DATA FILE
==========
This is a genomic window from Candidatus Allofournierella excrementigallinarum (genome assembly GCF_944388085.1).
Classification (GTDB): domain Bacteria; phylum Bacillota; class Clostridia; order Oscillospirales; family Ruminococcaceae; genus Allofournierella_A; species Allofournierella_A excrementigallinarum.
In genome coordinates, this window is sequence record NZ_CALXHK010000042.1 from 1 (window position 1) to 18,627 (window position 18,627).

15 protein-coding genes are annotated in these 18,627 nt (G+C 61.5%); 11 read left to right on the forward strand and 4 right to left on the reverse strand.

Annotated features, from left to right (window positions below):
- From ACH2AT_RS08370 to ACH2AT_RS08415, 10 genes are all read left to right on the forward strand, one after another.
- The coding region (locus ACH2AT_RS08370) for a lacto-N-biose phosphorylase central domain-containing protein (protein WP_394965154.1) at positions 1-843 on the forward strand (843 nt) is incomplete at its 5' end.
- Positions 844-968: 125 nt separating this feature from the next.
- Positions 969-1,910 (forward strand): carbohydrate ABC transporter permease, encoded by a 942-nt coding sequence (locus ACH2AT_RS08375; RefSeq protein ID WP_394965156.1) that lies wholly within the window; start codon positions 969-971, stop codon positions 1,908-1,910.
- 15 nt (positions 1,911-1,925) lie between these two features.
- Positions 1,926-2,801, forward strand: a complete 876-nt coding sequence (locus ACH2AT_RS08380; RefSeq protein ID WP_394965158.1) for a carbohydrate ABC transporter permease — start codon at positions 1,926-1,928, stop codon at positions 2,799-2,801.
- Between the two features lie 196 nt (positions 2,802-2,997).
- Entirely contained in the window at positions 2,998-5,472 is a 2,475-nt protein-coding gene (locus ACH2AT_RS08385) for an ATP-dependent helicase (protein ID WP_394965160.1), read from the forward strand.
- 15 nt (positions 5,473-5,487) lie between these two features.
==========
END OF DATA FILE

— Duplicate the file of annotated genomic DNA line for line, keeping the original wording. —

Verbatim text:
This is a genomic window from Candidatus Allofournierella excrementigallinarum (genome assembly GCF_944388085.1).
Classification (GTDB): domain Bacteria; phylum Bacillota; class Clostridia; order Oscillospirales; family Ruminococcaceae; genus Allofournierella_A; species Allofournierella_A excrementigallinarum.
In genome coordinates, this window is sequence record NZ_CALXHK010000042.1 from 1 (window position 1) to 18,627 (window position 18,627).

15 protein-coding genes are annotated in these 18,627 nt (G+C 61.5%); 11 read left to right on the forward strand and 4 right to left on the reverse strand.

Annotated features, from left to right (window positions below):
- From ACH2AT_RS08370 to ACH2AT_RS08415, 10 genes are all read left to right on the forward strand, one after another.
- The coding region (locus ACH2AT_RS08370) for a lacto-N-biose phosphorylase central domain-containing protein (protein WP_394965154.1) at positions 1-843 on the forward strand (843 nt) is incomplete at its 5' end.
- Positions 844-968: 125 nt separating this feature from the next.
- Positions 969-1,910 (forward strand): carbohydrate ABC transporter permease, encoded by a 942-nt coding sequence (locus ACH2AT_RS08375; RefSeq protein ID WP_394965156.1) that lies wholly within the window; start codon positions 969-971, stop codon positions 1,908-1,910.
- 15 nt (positions 1,911-1,925) lie between these two features.
- Positions 1,926-2,801, forward strand: a complete 876-nt coding sequence (locus ACH2AT_RS08380; RefSeq protein ID WP_394965158.1) for a carbohydrate ABC transporter permease — start codon at positions 1,926-1,928, stop codon at positions 2,799-2,801.
- Between the two features lie 196 nt (positions 2,802-2,997).
- Entirely contained in the window at positions 2,998-5,472 is a 2,475-nt protein-coding gene (locus ACH2AT_RS08385) for an ATP-dependent helicase (protein ID WP_394965160.1), read from the forward strand.
- 15 nt (positions 5,473-5,487) lie between these two features.